Tim Booth, AP Sports Writer

RENTON, Wash. (AP) — Pete Carroll likes the fact he’s coaching a “work in progress” as he put it on Monday.

Especially when they’re 8-1 with the best record in the NFC.

“I think it’s a beautiful thing to say,” Carroll said. “I’m glad I’m saying that right now in a sense because we have a lot of stuff ahead of us that we’re going to have to get better to handle and to deal with. We don’t want to peak too early.

Carroll is exactly right. The Seattle Seahawks may be leading the NFC thanks to the best start in team history, but the past two weeks have exposed a number of their flaws. They continue to have a propensity for starting slow, their run defense has been poor and quarterback Russell Wilson has been exposed to far more hits than Seattle would like to see its quarterback take.

Still, the Seahawks are finding ways to win despite the problems. The latest came Sunday when they rallied from 21-0 down to beat Tampa Bay 27-24 in overtime. It was the Seahawks 12th straight win at home, tying the franchise record for consecutive home wins.

For the second straight week, Seattle was a double-digit favorite and yet was pushed to the brink. It happened last Monday night in St. Louis when the Seahawks were shoved to the final yard on the final play before pulling out a 14-9 win over the Rams.

Then came Sunday when the Seahawks dug themselves a 21-point hole, then staged the biggest comeback in franchise history against the winless Bucs. It’s not the way Seattle wants to play, but as long as they keep winning Carroll is willing to live with the lessons that come with getting ugly victories.

Tampa Bay’s success running the ball with Mike James came on the heels of last Monday and St. Louis controlling the line of scrimmage against the Seahawks. The Rams rushed for 200 yards, the Bucs ran for 205. It marked the first time since the 2002 season that the Seahawks allowed consecutive opponents to run for at least 200 yards.

It’s a surprising two weeks of struggle stopping the ground game considering how good Seattle was prior to the last two games. The Seahawks gave up 66 yards rushing to Tennessee in Week 6 and 30 yards to Arizona in Week 7. Six of nine opponents have run for at least 100 yards on the Seahawks after only five reached the century mark the entire 2012 regular season.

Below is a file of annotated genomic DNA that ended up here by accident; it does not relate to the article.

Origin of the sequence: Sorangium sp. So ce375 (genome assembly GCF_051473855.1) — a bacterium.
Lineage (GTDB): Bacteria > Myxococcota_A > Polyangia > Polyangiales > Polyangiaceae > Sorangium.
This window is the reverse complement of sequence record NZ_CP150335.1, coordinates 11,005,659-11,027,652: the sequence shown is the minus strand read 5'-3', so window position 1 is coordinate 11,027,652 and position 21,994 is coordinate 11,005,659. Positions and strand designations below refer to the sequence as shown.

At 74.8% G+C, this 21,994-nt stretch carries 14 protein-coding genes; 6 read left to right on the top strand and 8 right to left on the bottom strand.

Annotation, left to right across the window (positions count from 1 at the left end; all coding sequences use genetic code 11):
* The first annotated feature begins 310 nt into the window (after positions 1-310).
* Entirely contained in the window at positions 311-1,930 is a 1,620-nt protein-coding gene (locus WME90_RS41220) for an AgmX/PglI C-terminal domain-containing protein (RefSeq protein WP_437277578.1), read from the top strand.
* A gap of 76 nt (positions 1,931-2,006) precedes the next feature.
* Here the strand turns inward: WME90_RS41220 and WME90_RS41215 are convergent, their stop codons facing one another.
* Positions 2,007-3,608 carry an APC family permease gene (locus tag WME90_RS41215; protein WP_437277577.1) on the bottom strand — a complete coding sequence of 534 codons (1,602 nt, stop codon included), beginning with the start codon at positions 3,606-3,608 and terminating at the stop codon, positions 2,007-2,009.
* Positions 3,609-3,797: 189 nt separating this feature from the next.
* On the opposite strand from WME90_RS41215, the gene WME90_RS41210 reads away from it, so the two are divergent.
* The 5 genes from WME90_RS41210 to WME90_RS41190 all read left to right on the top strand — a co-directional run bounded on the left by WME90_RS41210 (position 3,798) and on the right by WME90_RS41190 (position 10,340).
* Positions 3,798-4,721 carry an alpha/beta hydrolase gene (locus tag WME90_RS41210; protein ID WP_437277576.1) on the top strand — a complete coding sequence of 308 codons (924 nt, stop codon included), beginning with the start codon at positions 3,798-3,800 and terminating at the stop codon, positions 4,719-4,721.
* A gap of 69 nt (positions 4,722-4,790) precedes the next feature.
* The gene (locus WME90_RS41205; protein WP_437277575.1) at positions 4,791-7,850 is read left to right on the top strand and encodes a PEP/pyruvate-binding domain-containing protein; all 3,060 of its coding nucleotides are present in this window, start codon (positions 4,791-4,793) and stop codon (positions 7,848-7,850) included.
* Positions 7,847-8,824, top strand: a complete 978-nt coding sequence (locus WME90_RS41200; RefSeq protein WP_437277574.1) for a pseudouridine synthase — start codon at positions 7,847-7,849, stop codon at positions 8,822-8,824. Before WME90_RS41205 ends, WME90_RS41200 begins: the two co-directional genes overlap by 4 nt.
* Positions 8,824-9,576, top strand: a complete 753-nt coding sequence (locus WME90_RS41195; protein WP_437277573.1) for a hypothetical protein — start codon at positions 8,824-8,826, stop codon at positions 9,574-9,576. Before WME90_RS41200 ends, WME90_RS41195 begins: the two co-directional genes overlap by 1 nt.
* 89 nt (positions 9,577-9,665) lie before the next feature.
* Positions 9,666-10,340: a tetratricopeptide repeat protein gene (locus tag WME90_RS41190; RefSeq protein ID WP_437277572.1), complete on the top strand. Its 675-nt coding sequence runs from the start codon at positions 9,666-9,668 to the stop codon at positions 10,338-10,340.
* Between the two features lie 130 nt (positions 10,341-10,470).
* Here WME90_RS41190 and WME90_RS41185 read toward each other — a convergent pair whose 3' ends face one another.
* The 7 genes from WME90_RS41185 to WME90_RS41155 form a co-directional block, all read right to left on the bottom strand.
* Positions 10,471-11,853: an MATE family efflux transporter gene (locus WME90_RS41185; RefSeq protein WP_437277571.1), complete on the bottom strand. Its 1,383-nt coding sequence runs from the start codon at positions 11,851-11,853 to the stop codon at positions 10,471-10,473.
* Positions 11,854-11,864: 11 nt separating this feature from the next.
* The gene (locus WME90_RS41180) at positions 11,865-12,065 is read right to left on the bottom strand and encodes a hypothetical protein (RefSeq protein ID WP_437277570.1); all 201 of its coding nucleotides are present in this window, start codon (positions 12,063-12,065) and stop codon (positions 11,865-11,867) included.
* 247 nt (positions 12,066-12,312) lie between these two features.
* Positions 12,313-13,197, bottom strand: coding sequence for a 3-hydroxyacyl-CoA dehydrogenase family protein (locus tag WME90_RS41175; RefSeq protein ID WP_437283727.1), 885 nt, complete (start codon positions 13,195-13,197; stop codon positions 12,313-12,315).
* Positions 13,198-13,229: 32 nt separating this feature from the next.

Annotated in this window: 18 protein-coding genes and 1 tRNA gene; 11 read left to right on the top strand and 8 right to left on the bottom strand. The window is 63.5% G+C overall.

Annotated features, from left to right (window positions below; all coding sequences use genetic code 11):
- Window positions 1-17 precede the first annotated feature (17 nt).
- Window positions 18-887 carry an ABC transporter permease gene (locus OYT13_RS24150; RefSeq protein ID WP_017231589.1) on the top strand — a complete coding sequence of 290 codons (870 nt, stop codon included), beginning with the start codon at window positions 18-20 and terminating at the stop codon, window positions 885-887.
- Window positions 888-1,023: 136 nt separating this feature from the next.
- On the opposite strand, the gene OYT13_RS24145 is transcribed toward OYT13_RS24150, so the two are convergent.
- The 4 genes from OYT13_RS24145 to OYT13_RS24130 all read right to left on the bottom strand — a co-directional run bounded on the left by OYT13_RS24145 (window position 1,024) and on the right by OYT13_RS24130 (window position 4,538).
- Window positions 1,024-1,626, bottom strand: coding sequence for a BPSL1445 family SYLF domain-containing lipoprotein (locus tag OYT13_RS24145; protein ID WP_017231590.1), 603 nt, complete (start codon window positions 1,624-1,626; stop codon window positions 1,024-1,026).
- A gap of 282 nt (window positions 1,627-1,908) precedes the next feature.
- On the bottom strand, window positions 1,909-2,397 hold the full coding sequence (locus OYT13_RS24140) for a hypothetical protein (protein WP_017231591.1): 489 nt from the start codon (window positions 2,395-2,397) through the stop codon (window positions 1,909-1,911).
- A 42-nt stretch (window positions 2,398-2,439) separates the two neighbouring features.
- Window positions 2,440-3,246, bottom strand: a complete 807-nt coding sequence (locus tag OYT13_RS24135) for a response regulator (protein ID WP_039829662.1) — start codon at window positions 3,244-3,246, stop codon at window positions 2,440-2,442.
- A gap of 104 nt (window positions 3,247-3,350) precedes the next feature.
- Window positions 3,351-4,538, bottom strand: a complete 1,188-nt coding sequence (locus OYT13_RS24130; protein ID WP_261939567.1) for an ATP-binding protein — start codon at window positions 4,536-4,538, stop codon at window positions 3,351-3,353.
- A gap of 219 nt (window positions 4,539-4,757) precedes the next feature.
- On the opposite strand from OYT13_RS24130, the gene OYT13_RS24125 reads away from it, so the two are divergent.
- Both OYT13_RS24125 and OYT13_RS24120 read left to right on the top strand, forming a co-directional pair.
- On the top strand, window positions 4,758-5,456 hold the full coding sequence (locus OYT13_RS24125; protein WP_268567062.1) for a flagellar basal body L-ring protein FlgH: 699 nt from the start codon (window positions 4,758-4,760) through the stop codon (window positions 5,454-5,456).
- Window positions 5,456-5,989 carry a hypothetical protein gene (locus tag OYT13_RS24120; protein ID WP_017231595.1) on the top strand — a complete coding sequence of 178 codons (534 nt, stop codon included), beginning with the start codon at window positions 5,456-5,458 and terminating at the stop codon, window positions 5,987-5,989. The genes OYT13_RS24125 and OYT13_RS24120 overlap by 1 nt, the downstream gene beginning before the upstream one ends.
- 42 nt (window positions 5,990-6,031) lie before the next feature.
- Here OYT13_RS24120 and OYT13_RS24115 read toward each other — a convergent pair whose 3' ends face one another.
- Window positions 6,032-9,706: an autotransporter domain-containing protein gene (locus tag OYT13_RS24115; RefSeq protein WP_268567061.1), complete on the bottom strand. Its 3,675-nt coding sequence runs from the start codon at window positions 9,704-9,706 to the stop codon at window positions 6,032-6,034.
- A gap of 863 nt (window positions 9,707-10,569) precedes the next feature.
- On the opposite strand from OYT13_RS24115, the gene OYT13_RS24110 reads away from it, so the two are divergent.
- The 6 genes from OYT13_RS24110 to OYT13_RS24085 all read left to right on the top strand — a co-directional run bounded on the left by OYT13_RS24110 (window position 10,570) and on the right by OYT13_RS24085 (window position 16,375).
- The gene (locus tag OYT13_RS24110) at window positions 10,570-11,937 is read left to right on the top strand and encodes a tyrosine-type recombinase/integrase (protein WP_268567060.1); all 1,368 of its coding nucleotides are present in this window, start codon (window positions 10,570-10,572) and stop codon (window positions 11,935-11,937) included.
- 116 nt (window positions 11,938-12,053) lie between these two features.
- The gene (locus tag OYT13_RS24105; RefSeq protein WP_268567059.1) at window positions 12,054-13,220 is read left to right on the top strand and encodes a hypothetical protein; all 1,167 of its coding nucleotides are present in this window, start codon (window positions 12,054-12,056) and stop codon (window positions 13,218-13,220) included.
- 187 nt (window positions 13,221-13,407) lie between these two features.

Carroll said the way the front seven is fitting against the runs has been off, and many of the problems are with the linebackers.

“We’re just off a little bit and we have not fixed it in these two weeks. With that many yards being run we have to work hard at it and it’s a big dedicated effort because we don’t want to go that way,” Carroll asaid. “We have 38 runs and 40 runs the last two weeks. That’s because it’s available. They won’t run it that many times if we’re playing it better. We have work to do.”

That work also extends to the offensive line where Wilson was not sacked for the first time all season but came out of Sunday as battered as he’s been. The Bucs registered six quarterback hits officially and many of those were clear, powerful shots on Wilson.

It’s been a growing accumulation of hits that Wilson has taken in recent weeks. He was sacked seven times and hit 10 times by the Rams, and sacked three times and hit another nine the week before against Arizona. Carroll said there was no chance of Wilson missing practice time this week, but his quarterback was a little beaten up.

“He was real proud today. He was banged up, but he’ll be OK and we think we’ll put together a great week. We just have to do a better job of keeping him clean. We gave up no sacks, but he still got hit and he got hit substantially with a couple of penalties in there too. He got hit pretty good but he’s a tremendous athlete to take those hits and roll with it.”

Notes: C Max Unger and DE Red Bryant both suffered concussions against the Bucs and the status of each for Sunday’s game at Atlanta is unknown. … Carroll said he’s not expecting WR Percy Harvin to be ready this week. Shortly after Carroll’s press conference ended, Harvin tweeted that he’s, “getting very very close.”

Copyright 2013 The Associated Press. All rights reserved. This material may not be published, broadcast, rewritten or redistributed.


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